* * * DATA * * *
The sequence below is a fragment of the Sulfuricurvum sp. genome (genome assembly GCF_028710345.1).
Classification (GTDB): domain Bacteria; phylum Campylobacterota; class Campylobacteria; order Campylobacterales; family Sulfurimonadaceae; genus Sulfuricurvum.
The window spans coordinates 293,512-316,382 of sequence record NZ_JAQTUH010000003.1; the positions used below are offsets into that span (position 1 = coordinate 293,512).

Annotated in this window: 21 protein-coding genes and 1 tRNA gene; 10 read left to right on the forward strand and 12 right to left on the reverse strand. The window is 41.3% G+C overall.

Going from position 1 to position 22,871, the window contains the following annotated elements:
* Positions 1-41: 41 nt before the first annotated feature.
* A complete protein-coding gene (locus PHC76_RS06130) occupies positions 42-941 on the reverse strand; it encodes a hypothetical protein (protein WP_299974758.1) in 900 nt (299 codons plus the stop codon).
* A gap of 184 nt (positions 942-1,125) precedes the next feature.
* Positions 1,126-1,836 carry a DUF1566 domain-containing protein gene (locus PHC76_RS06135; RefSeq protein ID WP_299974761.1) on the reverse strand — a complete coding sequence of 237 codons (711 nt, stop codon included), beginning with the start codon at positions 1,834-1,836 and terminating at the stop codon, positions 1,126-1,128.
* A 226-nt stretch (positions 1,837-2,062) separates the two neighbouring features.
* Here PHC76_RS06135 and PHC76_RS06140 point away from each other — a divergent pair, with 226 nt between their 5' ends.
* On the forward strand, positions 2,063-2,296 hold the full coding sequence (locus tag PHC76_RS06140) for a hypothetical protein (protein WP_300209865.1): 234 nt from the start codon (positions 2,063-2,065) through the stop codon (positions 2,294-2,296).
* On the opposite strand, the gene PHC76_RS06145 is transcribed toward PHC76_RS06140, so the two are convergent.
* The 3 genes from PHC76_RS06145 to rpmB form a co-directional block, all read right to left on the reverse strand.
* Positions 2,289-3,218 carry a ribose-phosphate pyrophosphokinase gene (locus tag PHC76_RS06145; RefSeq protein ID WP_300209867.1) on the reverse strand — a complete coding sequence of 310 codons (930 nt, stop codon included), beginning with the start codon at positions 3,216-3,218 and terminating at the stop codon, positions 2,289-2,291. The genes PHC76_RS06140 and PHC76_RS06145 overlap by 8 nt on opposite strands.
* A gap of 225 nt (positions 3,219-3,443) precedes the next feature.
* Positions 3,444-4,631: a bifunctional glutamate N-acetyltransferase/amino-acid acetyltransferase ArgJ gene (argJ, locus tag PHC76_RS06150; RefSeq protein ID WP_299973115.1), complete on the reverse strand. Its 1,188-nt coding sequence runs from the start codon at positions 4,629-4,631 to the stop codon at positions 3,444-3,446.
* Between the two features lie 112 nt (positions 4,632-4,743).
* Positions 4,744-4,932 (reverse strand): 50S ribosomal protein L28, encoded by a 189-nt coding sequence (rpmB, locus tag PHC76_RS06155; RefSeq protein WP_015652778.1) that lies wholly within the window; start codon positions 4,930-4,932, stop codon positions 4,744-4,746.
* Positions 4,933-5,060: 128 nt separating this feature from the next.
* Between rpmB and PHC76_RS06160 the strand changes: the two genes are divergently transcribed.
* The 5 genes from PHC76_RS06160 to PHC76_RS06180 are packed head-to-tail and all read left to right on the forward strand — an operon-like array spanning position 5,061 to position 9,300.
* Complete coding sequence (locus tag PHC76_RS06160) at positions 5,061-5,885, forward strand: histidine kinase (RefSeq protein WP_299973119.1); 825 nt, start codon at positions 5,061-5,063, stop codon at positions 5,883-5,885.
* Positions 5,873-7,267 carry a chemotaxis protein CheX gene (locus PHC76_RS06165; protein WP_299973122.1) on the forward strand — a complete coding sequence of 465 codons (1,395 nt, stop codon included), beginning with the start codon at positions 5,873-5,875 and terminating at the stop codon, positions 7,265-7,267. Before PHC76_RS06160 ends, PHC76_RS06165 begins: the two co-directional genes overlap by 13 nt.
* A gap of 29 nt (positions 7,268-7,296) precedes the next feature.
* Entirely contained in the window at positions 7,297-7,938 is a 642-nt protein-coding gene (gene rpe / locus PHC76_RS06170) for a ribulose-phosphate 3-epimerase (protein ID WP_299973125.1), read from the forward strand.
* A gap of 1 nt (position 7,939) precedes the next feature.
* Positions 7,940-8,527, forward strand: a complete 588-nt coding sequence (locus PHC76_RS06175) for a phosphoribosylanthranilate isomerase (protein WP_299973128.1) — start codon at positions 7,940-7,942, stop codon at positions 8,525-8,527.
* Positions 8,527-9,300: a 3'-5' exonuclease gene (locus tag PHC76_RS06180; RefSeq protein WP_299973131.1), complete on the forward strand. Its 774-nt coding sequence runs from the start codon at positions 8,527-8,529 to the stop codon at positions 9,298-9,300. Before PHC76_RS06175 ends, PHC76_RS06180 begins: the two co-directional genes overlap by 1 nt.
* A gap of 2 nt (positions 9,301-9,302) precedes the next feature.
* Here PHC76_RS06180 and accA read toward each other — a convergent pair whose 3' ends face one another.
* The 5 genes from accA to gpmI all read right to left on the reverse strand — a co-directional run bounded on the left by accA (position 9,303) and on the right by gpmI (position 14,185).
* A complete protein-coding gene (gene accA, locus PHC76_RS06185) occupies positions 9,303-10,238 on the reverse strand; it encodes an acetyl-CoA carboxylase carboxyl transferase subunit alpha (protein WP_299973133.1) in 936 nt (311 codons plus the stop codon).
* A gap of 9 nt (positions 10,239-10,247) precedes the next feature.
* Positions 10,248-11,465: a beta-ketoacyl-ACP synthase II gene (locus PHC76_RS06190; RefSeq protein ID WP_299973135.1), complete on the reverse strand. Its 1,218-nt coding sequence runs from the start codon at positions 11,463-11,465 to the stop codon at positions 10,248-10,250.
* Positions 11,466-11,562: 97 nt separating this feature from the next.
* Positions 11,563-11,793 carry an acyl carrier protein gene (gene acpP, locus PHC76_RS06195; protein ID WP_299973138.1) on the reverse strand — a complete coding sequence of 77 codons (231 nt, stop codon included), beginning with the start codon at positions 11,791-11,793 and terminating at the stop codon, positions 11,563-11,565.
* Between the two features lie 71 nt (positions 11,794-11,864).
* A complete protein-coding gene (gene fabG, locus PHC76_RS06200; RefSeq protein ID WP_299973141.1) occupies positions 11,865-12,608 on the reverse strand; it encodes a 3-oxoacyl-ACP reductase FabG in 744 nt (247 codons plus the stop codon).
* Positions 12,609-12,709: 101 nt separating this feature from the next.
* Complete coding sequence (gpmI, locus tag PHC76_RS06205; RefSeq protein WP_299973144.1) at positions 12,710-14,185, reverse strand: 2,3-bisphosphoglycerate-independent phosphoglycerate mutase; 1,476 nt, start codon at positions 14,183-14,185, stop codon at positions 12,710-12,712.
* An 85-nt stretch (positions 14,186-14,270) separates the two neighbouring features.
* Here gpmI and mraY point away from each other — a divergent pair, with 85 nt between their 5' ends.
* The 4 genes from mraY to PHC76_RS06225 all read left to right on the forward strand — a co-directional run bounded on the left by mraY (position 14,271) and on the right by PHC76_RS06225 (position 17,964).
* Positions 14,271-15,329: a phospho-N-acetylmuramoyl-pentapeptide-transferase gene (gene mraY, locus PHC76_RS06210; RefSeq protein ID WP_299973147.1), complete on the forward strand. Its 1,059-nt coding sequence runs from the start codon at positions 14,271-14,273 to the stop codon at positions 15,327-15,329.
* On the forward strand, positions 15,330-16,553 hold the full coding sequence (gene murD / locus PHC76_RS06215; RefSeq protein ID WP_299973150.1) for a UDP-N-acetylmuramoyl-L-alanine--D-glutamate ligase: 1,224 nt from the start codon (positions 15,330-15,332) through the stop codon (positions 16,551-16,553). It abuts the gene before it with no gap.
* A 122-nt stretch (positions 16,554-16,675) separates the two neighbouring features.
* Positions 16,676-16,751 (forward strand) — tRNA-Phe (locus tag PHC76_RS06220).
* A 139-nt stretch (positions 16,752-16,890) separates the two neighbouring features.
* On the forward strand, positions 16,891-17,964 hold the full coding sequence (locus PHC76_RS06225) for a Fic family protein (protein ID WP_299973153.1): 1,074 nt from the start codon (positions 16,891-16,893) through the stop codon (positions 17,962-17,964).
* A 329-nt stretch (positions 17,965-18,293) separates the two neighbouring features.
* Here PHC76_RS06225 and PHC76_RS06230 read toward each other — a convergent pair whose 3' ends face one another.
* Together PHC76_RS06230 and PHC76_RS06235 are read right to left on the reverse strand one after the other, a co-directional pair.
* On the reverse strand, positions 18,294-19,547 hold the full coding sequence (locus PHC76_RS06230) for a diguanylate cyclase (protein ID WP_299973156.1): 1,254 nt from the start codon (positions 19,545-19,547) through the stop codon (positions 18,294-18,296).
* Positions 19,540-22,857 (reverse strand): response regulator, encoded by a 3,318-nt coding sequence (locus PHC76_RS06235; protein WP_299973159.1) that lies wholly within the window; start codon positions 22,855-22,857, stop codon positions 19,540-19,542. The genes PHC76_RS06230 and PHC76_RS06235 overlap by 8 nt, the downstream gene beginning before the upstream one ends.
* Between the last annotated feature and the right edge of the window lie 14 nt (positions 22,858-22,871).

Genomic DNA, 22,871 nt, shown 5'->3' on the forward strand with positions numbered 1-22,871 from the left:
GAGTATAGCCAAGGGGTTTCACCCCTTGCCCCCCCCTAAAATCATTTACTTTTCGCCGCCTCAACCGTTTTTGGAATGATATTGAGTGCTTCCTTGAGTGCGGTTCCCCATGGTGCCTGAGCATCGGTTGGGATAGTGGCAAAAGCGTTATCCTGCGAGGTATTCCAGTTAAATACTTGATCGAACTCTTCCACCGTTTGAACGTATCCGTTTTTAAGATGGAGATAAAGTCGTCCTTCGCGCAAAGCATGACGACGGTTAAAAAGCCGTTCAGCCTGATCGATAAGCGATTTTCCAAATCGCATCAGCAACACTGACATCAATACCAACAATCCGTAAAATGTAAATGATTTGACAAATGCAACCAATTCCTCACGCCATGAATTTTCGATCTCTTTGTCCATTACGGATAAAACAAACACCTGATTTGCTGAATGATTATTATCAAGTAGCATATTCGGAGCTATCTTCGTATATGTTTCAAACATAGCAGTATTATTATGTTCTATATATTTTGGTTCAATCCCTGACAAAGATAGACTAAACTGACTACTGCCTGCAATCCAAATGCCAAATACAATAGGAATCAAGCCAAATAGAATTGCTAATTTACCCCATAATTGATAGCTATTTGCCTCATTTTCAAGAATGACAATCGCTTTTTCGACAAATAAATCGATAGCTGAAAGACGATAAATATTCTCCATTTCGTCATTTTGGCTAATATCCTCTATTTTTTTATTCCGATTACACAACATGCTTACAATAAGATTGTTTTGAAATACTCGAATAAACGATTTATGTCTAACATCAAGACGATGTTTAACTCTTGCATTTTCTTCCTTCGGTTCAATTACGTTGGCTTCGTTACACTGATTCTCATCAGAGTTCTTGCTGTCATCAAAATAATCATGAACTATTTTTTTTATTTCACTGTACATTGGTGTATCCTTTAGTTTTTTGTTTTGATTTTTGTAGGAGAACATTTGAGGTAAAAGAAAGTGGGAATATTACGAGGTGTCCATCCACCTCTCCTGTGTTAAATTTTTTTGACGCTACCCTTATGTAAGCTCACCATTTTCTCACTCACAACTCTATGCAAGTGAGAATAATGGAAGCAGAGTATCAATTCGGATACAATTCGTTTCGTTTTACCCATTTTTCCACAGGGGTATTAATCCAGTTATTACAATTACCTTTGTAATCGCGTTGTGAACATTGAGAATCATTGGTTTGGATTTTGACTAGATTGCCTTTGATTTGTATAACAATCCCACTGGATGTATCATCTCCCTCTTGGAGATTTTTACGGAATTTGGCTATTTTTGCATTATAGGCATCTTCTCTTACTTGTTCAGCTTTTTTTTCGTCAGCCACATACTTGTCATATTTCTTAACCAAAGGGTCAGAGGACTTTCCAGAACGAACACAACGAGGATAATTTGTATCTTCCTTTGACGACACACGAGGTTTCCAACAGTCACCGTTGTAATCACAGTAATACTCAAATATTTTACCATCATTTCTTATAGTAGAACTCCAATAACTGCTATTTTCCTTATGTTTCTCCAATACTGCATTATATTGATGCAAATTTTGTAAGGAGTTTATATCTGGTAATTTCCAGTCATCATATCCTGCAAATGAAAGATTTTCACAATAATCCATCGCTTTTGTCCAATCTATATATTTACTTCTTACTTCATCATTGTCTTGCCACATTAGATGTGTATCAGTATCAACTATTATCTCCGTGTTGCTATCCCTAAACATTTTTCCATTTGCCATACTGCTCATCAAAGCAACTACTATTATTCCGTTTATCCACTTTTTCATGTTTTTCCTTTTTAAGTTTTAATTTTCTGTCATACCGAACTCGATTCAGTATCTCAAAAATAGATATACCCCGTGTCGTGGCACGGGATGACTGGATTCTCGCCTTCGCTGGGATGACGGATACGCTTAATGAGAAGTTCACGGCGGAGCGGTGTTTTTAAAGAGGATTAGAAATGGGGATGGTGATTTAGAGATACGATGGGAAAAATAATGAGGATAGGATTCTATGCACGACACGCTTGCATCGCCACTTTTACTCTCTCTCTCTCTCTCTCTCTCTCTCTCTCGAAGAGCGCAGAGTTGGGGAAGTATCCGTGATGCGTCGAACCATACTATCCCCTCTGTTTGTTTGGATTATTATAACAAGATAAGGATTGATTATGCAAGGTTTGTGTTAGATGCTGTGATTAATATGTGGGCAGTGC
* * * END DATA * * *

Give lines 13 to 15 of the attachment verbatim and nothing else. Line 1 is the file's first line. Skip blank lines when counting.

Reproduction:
* On the opposite strand, the gene PHC76_RS06145 is transcribed toward PHC76_RS06140, so the two are convergent.
* The 3 genes from PHC76_RS06145 to rpmB form a co-directional block, all read right to left on the reverse strand.
* Positions 2,289-3,218 carry a ribose-phosphate pyrophosphokinase gene (locus tag PHC76_RS06145; RefSeq protein ID WP_300209867.1) on the reverse strand — a complete coding sequence of 310 codons (930 nt, stop codon included), beginning with the start codon at positions 3,216-3,218 and terminating at the stop codon, positions 2,289-2,291. The genes PHC76_RS06140 and PHC76_RS06145 overlap by 8 nt on opposite strands.